Football

The next day: Slow starts continue hurting Syracuse

Corey Henry | Senior Staff Photographer

Since Babers took over in 2016, Syracuse is 5-12 in November.

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In 10 FBS games this season, Syracuse’s offense has produced six scoreless first-quarters. It had two scoreless first halves, and another with just three points. 

On opening drives in 10 games, SU failed to score touchdowns on seven occasions. Three such drives have been three-and-outs.

The Orange’s most points in the first quarter (nine) came in the season-opener against Ohio, but beyond that, they haven’t put up more than one score during the first frame this year.

The diagnosis is simple — Syracuse starts slowly. 

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The Orange boast an offense that strikes quickly. It rarely comes in the form of a deep pass, but behind Sean Tucker and Garrett Shrader, the offense has made a habit of breaking loose for long runs. In fact, just under half of Syracuse’s offensive scores have come from outside the red zone. 

The problem is that it takes the Orange significant time to get going. Against the No. 25 Wolfpack on Saturday, SU put up another scoreless first quarter, one that featured just 12 yards of offense on two drives. Two roughing the passer penalties helped the Orange along on their second drive, but both first-quarter possessions still ended in punts.

Shrader missed throw after throw when there were receivers wide-open, head coach Dino Babers said. SU fell 41-17, blowing the second-consecutive chance to become bowl eligible and making next week’s matchup against No. 20 Pittsburgh into a bowl-or-die scenario. 

We’ve got to hit those shots in the throwing lane,” Babers said when asked about SU’s slow start. “People are coming out to stop the run and we’re going to still run the ball some, but you hit those shots in the throwing game, you open it up right away, and that’s the key.”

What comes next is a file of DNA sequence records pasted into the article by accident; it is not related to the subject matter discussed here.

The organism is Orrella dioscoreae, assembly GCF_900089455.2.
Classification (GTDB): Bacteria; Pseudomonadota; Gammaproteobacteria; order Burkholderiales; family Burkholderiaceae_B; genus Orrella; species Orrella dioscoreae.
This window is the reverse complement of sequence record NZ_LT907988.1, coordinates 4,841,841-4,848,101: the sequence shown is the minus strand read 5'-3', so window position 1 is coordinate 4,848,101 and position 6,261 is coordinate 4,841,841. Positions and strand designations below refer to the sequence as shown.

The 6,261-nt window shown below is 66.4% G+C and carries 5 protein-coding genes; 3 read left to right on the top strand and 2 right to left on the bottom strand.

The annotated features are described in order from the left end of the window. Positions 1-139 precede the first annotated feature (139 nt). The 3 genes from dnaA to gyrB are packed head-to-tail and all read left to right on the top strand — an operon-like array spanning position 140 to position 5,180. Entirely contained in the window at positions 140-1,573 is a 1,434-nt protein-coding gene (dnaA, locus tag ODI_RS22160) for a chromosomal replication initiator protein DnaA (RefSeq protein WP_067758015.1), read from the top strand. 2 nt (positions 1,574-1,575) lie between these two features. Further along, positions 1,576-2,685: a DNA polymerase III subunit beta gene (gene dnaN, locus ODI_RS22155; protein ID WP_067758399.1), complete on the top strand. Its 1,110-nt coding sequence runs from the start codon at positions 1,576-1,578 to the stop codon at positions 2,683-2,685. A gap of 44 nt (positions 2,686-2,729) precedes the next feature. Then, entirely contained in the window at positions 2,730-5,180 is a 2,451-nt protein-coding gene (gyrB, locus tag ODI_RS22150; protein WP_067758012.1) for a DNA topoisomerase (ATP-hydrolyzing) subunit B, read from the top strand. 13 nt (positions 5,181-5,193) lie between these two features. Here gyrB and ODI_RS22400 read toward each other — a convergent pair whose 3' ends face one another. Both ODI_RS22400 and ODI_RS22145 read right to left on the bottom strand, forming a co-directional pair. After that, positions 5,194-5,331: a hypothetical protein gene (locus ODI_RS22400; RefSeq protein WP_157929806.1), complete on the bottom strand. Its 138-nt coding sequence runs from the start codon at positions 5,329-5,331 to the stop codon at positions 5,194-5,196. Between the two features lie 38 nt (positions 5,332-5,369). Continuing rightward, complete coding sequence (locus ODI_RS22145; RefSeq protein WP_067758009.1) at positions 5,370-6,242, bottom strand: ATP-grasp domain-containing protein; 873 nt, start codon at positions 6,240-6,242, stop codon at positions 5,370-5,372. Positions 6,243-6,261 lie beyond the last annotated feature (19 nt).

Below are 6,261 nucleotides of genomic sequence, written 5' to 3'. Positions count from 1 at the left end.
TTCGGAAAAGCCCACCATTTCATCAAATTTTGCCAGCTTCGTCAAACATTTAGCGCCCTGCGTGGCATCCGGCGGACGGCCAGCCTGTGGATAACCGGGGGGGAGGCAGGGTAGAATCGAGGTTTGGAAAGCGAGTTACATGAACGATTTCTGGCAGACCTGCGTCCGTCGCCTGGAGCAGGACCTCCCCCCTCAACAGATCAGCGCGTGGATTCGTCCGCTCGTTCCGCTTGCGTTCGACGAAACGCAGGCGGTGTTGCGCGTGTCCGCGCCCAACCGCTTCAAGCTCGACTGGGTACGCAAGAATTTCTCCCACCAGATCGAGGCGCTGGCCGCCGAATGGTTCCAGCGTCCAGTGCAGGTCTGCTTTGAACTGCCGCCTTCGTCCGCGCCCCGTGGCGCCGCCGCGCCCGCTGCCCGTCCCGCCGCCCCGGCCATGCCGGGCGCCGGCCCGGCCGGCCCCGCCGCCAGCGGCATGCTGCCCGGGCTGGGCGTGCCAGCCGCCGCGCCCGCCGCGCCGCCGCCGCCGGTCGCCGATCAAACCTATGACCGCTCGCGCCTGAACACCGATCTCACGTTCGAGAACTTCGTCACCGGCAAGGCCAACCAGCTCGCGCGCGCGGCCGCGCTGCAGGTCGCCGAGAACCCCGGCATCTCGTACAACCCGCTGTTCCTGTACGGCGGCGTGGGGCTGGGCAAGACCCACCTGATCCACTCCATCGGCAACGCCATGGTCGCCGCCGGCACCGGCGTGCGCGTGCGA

Despite the mountain of slow starts on offense this season, Syracuse hasn’t had to pay much. Their defense has bailed them out, holding six opponents scoreless in the first quarter too. 

Babers explained that the key is to “match” the opponent for each quarter. Syracuse has done that. Its defense holds things together when the offense is sputtering. The defense keeps SU in games when its offense can’t produce early on. 

“You have to match every single quarter. Somebody gets hot in a quarter, and that can swing the game,” Babers said, referencing the 28-point second quarter from NC State on Saturday.

But matching the opponent early on by scoring zero points shouldn’t be good enough for the Syracuse offense anymore. It certainly won’t be enough against No. 20 Pitt, the conference’s top scoring offense. The Orange need to do better than match a subpar offensive performance from both teams, and they know that. 

They can’t continue to waste a plethora of opening quarter opportunities, and it’s a concerning look that the offense always takes a quarter — and sometimes longer — to get anything going.

After the bye week, Syracuse had the same issue against Louisville. Babers said that it might take a few moments for SU to click and get back into rhythm after a week of no physical contact. It did, and then some.

“I feel like we started slow this week, this game, as you can see,” linebacker Marlowe Wax said after the 41-3 loss in Louisville. “In our practices, we knew that could happen… We know we can’t let that happen anymore, so that’s all it is.”

Except Syracuse made the same mistake a week later. It tried to start by throwing the ball instead of running since the Wolfpack stacked the box. But Shrader couldn’t find anyone open on the first play, so he tucked it and ran. He missed a slant over the middle to Anthony Queeley, and then took a sack. 

For the entirety of the first quarter, and much of the first half before Tucker’s explosive touchdown run, Syracuse’s offense was trying to get going. Trying to find a rhythm, trying to get back into sync. 

It did the same thing against Boston College during a scoreless first half, and against both Louisville and NC State.

If the Orange want a chance against Pittsburgh, the ninth-most explosive offense in the country last week, they’ll need to start strong on offense themselves. The Orange defense used to be good against explosive, big plays, though they’ve been slipping recently. 

SU’s defense can only bail out a stalling offense for so long, and that’s been evident throughout the season. Against Pittsburgh, offensive coordinator Sterlin Gilbert and his players will have to hold up its share of the bargain — early on — to keep SU in the game.

The game was won when…